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How To Get Past Your Muscle-Building Plateau

You’ve been going hard at the gym and riding high—your muscles are strong, your endurance is at its peak, and you’re feeling good. But you’ve also noticed that some of those gains you made have plateaued.

Muscle-building plateaus occur once your body becomes accustomed to your workout routine. Muscles have to be stressed in order for the process of growth to begin—the muscle fibers have to be torn so that they can be repaired, only to be built up stronger and slightly bigger than before.

Janelle Tank, personal trainer and owner of Nell Nation Fitness, recommends that clients facing plateaus should focus on updating the movements they already do, turning them into compounds movements that shock and challenge the muscles in a new way. Here’s how you can do that:

Start By Perfecting Your Basic Compound Strength Moves

Tank’s go-to strength movements for her clients include push-ups, shoulder presses, squats, lat pulldowns, and the bench press.

It’s important to ensure that you have the fundamental movements down correctly before moving on to increased weight. If you aren’t doing a strength exercise correctly, you won’t be getting max gains from the movement—and worse, you might hurt yourself.

Related: Shop all protein powders, snacks, and bars.

Tank’s recommendations? When working on the lower body—such as with lunges or squats—ensure you’re pushing through the heels, keep your knees back behind your toes, and keep your shoulders stacked over your hips.

With shoulder movements, you’ll push through your elbows. And if you are working on the chest, keep your chest pushed upward, towards the ceiling.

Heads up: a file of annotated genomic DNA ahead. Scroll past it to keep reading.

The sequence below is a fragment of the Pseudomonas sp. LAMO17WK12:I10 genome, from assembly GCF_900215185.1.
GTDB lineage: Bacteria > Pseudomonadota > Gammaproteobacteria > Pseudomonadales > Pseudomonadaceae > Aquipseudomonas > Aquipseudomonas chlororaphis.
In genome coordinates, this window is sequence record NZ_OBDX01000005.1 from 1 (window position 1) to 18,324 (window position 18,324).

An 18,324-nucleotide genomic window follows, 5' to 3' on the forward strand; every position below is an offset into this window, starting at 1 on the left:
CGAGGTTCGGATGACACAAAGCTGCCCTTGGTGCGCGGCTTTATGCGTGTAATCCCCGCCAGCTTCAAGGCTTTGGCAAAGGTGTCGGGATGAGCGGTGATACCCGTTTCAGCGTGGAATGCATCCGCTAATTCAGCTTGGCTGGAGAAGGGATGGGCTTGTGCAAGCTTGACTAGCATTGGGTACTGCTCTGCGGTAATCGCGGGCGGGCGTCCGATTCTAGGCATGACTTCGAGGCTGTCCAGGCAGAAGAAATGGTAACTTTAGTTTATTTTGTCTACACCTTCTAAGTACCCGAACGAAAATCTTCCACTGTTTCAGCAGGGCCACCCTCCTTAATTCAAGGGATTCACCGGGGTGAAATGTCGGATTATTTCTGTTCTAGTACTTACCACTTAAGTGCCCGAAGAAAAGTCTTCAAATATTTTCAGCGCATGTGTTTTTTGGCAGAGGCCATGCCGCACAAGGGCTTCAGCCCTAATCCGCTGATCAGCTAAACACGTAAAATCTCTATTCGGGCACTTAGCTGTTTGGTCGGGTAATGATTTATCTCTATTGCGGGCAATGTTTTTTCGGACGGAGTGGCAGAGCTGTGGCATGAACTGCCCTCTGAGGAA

“When working your back, pull through your elbows,” says Tank. “In any movement you do, you should always have good posture—don’t look up when you have weight over your head (keep your spine neutral), and don’t let your chest fall down (keep your chest pushed up towards the ceiling).”

Increase The Resistance

Both weight-lifters and those who use their own body weight to work out will need to increase the resistance to see the gains. According to The Review of Food Science and Nutrition, increased stress on muscle fibers is a crucial part of creating muscle growth, which is what occurs when you up the resistance in your workout.

Resistance can be added in the form of five pound increments in weights during sets, or adding a resistance band to various compound movements like squats, side kicks, or lunges.

Work SuperSets Into Your Routine

Tank often has her clients do supersets (which may include two or more exercises done back to back with no rest in between, usually focusing on different body parts) to jumpstart muscle growth.

An example: “We ended a leg workout with 30 reps on the abductor machine followed by 30 weighted lunges and 30 unweighted lunges,” Tank says. “It was crazy intense! But the high repetition shock was a great challenge for my clients.”

Get Plenty of Sleep

A study in the journal Sleep showed that extending sleep to a minimum of 10 hours per night increases physical performance. You may not be able to get that many Zs very often, but it’s worth a try during a serious plateau.

Don’t Forget the Power of Protein

It’s absolutely essential to consume enough protein in order for muscles to be able to repair damage done, heal themselves, and produce the growth you want. During a period of growth, the body needs even more fuel, and more protein, than usual. How much protein are we talking?

Related: 4 Protein Shakes That Taste Like Cheat Day

For strength training, Mike Israetel, Ph.D, sports physiologist and co-founder of Renaissance Periodization, recommends looking to take in two grams of protein per kilogram of bodyweight, which equals the USDA’s base recommendation multiplied by 2.5.

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